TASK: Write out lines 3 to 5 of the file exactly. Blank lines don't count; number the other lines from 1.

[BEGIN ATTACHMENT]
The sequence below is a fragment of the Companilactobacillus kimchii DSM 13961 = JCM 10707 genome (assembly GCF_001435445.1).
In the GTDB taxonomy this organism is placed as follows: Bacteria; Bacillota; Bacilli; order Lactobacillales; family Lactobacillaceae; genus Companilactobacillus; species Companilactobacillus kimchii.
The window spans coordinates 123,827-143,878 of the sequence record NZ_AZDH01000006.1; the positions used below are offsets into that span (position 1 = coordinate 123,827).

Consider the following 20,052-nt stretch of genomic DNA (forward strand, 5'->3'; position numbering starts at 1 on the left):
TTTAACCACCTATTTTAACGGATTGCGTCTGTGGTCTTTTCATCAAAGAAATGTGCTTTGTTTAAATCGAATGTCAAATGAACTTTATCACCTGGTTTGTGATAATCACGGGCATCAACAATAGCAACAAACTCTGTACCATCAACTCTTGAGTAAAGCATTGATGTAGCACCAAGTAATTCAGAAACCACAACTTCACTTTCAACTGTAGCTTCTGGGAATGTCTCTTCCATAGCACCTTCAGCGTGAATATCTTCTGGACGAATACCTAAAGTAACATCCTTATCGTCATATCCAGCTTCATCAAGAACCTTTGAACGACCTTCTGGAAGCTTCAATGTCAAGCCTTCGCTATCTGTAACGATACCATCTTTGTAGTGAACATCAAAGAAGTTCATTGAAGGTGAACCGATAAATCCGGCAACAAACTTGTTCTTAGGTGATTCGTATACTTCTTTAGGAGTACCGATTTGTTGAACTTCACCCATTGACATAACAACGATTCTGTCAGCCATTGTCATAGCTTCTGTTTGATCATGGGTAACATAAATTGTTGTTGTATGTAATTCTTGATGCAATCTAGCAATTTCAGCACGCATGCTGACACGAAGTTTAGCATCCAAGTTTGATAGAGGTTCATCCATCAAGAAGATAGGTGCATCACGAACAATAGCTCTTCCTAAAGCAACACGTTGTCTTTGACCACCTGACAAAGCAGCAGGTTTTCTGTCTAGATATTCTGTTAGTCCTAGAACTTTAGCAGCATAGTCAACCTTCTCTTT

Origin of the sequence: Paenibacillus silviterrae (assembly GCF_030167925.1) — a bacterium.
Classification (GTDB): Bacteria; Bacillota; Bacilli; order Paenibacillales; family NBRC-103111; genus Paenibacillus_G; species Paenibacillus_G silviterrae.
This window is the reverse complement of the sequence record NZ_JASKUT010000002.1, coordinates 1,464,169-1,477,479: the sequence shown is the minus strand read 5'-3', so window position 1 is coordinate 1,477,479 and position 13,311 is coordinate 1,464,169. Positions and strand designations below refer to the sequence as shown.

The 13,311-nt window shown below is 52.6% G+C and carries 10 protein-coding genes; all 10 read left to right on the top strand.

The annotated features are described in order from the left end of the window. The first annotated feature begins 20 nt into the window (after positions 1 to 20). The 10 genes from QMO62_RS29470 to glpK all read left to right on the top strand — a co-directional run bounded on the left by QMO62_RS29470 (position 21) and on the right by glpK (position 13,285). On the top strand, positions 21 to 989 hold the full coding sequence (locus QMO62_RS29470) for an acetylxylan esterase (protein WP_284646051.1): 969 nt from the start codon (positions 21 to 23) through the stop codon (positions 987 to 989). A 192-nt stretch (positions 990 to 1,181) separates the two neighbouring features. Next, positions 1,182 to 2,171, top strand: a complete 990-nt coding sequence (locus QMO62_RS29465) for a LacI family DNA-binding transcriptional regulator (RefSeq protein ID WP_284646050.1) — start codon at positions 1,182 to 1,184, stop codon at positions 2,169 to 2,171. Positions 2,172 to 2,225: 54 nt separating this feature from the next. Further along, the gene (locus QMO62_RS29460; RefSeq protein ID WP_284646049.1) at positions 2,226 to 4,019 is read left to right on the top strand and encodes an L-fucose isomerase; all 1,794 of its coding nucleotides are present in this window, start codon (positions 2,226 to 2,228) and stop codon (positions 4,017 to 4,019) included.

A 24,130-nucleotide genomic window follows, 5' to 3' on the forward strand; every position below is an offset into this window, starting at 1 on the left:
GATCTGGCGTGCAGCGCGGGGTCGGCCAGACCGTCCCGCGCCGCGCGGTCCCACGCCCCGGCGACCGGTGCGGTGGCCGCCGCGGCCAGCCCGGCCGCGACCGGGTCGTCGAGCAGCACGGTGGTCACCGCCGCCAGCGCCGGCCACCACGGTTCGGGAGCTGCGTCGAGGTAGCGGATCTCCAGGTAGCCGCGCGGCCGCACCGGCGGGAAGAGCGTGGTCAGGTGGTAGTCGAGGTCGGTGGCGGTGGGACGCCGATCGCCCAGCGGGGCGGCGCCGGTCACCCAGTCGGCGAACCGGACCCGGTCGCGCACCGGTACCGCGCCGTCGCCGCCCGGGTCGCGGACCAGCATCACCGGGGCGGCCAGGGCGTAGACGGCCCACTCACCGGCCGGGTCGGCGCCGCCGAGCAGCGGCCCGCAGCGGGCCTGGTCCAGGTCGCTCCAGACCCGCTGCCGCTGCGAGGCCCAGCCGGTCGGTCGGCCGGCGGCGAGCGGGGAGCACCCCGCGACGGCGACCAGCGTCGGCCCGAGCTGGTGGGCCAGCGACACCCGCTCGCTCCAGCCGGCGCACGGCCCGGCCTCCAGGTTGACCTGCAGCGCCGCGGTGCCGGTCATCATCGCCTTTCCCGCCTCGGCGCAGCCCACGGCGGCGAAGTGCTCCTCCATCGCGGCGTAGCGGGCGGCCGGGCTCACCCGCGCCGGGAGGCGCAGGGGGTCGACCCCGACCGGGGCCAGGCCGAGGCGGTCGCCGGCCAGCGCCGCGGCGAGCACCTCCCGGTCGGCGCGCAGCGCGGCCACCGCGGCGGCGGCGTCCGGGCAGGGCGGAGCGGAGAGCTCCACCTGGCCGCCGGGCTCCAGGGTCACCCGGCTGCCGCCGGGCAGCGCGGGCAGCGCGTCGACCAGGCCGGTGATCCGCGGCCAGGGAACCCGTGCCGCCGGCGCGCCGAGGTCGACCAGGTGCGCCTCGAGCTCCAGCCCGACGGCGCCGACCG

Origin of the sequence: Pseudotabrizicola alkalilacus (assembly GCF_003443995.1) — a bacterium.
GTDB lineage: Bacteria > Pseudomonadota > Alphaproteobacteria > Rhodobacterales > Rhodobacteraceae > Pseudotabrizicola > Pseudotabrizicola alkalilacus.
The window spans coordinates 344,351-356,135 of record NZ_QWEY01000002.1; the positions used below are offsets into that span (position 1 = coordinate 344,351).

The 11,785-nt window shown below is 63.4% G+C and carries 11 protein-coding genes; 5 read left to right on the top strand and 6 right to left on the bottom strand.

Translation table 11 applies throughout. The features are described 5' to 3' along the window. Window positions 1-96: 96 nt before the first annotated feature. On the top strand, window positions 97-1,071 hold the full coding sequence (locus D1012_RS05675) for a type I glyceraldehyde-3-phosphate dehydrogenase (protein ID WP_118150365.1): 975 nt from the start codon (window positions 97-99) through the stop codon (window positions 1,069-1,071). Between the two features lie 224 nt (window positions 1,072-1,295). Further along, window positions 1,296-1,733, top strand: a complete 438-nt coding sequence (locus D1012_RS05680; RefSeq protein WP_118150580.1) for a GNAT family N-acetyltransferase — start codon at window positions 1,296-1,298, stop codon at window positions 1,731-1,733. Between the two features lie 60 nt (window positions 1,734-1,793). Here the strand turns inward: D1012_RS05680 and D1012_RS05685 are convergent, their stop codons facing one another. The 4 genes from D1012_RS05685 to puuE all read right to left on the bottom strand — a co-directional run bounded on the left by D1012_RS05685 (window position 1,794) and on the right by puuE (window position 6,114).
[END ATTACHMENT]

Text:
The window spans coordinates 123,827-143,878 of the sequence record NZ_AZDH01000006.1; the positions used below are offsets into that span (position 1 = coordinate 123,827).

Consider the following 20,052-nt stretch of genomic DNA (forward strand, 5'->3'; position numbering starts at 1 on the left):
TTTAACCACCTATTTTAACGGATTGCGTCTGTGGTCTTTTCATCAAAGAAATGTGCTTTGTTTAAATCGAATGTCAAATGAACTTTATCACCTGGTTTGTGATAATCACGGGCATCAACAATAGCAACAAACTCTGTACCATCAACTCTTGAGTAAAGCATTGATGTAGCACCAAGTAATTCAGAAACCACAACTTCACTTTCAACTGTAGCTTCTGGGAATGTCTCTTCCATAGCACCTTCAGCGTGAATATCTTCTGGACGAATACCTAAAGTAACATCCTTATCGTCATATCCAGCTTCATCAAGAACCTTTGAACGACCTTCTGGAAGCTTCAATGTCAAGCCTTCGCTATCTGTAACGATACCATCTTTGTAGTGAACATCAAAGAAGTTCATTGAAGGTGAACCGATAAATCCGGCAACAAACTTGTTCTTAGGTGATTCGTATACTTCTTTAGGAGTACCGATTTGTTGAACTTCACCCATTGACATAACAACGATTCTGTCAGCCATTGTCATAGCTTCTGTTTGATCATGGGTAACATAAATTGTTGTTGTATGTAATTCTTGATGCAATCTAGCAATTTCAGCACGCATGCTGACACGAAGTTTAGCATCCAAGTTTGATAGAGGTTCATCCATCAAGAAGATAGGTGCATCACGAACAATAGCTCTTCCTAAAGCAACACGTTGTCTTTGACCACCTGACAAAGCAGCAGGTTTTCTGTCTAGATATTCTGTTAGTCCTAGAACTTTAGCAGCATAGTCAACCTTCTCTTT